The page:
Frequency Response

Frequency response (modal superposition) analysis determines the steady-state operation of a machine, vehicle or process equipment design subjected to continuous harmonic loading. As compared to linear transient stress analyses, frequency response (modal superposition) analysis provides an easy, quick method in which the only inputs are a constant frequency and amplitude.


The analysis determines stress, displacement and the phase angle at each mode along with a square-root-sum-of-the-squares response based on steady-state inputs.


For example, this analysis type could be used to determine the vibration effects of a washing machine with an unbalanced load or a bent wheel on a vehicle.



Since frequency response (modal superpositon) uses the results from a modal analysis, and since operating systems create files with different formats, both the modal analysis and frequency response analysis need to be performed on the same operating system. (Technically, the "endian" determines the file format. Any combination of operating systems using the same endian can be used for both analyses.)


The general steps in performing a frequency response analysis are as follows:

  1. Set up the model for a Natural Frequency (Modal) analysis or Natural Frequency (Modal) with Load Stiffening. The calculated mode shapes will be combined during the frequency response analysis, so the number of frequencies calculated in the modal analysis should be sufficient to excite the model in the appropriate directions. (Generally, the cumulative mass in the excited directions should be above a certain percentage, such as 80% although design codes may dictate a different minimum.)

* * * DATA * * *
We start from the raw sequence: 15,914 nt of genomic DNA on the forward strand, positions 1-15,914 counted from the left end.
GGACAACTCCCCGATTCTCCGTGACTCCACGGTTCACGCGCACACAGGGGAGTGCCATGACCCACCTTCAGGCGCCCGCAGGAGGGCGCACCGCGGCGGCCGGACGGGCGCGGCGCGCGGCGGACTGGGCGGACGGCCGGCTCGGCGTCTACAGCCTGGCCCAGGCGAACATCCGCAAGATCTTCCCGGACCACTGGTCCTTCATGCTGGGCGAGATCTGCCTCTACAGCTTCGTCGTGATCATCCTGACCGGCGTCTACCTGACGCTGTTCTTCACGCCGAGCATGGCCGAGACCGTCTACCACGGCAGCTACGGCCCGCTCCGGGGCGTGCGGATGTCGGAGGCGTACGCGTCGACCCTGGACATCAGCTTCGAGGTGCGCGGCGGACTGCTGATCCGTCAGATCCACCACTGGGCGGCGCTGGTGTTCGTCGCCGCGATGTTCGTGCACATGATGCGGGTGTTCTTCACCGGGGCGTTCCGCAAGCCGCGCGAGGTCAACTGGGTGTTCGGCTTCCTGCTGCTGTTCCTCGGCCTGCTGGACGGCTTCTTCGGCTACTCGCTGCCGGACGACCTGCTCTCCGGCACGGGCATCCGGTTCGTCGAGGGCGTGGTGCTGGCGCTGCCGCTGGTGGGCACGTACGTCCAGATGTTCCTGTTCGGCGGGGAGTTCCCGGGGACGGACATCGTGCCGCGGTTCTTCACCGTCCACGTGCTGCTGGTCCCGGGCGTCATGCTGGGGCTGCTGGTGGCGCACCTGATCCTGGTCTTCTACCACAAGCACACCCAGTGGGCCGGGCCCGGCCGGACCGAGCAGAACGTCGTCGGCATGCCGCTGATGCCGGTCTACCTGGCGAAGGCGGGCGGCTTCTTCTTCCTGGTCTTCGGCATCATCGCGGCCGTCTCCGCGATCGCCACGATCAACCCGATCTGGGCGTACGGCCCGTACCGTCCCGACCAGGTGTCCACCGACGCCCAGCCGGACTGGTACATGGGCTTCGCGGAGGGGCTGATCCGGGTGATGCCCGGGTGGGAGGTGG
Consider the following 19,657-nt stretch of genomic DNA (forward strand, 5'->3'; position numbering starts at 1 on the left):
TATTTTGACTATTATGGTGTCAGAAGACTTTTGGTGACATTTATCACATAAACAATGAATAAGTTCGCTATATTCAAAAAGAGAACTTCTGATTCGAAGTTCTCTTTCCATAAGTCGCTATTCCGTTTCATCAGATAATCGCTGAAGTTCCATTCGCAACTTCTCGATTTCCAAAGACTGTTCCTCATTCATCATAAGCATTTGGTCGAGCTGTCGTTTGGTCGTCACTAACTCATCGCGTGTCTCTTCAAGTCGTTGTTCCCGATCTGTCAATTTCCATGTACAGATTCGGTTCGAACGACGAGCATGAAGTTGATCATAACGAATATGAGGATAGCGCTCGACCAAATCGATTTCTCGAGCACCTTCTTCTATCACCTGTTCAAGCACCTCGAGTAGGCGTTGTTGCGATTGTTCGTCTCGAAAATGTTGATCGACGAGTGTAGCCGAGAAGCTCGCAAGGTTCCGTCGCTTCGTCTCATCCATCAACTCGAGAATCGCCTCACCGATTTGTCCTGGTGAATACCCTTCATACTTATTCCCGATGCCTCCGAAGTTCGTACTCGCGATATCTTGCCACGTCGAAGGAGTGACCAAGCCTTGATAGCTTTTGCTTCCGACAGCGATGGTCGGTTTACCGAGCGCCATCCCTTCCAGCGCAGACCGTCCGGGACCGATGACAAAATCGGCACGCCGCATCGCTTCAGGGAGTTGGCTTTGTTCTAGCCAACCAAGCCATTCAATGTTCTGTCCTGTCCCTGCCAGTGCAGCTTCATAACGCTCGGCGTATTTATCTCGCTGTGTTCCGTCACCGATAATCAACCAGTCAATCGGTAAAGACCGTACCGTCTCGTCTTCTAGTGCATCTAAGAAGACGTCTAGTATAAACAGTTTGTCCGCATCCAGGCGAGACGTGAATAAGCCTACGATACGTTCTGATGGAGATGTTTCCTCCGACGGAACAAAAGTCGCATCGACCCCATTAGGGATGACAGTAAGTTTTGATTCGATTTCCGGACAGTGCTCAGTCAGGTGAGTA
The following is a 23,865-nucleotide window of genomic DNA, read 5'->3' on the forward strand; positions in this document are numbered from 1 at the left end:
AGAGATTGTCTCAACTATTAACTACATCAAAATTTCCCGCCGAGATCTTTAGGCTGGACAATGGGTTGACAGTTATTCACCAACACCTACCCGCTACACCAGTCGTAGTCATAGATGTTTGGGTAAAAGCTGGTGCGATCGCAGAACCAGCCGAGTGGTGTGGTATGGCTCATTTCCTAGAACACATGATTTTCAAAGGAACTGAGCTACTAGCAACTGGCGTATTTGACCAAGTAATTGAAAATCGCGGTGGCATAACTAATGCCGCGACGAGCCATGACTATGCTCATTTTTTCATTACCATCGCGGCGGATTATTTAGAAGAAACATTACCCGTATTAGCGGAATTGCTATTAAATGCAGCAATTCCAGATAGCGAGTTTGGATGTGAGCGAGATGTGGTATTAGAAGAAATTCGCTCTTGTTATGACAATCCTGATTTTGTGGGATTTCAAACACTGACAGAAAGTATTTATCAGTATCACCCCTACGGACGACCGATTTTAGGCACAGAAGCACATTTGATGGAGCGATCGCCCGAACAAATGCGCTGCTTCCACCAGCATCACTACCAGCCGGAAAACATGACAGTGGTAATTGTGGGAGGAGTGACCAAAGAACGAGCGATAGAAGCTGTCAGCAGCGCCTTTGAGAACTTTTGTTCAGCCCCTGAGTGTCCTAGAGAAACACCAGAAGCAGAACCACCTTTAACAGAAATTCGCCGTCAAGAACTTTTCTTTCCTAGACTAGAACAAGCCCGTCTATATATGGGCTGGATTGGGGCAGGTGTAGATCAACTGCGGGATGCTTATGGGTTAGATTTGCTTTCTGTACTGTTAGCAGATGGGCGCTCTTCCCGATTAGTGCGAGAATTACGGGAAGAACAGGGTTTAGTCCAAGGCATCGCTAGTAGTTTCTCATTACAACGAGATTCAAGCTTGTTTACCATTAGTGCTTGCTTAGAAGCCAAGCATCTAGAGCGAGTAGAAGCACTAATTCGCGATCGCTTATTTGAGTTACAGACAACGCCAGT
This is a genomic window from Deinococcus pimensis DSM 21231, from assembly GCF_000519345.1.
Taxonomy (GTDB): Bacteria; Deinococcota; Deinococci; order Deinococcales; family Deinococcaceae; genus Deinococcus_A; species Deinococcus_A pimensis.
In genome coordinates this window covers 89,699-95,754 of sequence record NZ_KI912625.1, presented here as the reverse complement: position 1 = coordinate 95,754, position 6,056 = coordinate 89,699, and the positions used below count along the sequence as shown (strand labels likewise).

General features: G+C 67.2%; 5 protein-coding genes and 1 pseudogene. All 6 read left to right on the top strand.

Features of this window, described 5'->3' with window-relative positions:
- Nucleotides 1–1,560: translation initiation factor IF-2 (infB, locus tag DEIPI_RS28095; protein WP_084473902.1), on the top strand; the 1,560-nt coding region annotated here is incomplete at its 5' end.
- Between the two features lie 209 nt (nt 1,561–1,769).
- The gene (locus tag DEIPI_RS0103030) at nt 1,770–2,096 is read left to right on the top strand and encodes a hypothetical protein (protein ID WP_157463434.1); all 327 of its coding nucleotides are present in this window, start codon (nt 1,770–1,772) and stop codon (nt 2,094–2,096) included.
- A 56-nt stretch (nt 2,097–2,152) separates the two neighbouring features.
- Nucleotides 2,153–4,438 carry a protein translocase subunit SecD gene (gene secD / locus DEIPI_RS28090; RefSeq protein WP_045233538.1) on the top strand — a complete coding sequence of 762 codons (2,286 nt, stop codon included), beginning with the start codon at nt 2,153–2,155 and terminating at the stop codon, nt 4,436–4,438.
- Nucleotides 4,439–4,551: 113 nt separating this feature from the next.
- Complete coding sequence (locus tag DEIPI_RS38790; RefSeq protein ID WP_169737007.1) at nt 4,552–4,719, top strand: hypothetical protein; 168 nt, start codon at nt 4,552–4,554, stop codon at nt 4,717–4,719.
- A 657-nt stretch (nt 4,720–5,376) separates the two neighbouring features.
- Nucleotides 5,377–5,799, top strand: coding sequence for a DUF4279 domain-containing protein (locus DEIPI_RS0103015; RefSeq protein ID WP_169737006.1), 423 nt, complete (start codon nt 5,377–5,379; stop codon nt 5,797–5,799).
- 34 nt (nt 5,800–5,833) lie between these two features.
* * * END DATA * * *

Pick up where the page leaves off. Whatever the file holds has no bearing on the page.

2. Run the natural frequency (modal) analysis.

  3. While reviewing the natural frequency results, find the node numbers where the harmonic loads are desired. (This step can be skipped if the load is a ground motion load, in which case the load is automatically applied through the boundary conditions.)

  4. Copy the model to a new design scenario. (Right-click on the current design scenario heading in the tree view and choose "Copy".)

  5. Change the analysis type of the new design scenario to frequency response. ("Analysis: Analysis Type: Linear: Frequency Response")

  6. Enter the harmonic loads and parameters in the Analysis Parameters dialog ("Analysis: Parameters...").

    1. Indicate which design scenario has the modal results.

    2. Specify the forcing frequencies, directions, and nodes at which the loads act.

    3. Other types of loads applied to the model have no affect on the analysis.

  7. Perform the analysis ("Analysis: Perform Analysis...").

  8. When the analysis is complete, review the results in the Results environment. Use the "Results Options: Response Type" menu to toggle between the in-phase, out-of-phase, and SRSS response to each natural frequency. Use the "Results Options: Load Case" menu to view the response at each natural frequency. When using ground acceleration, keep in mind that the displacement results are relative to the ground excitation.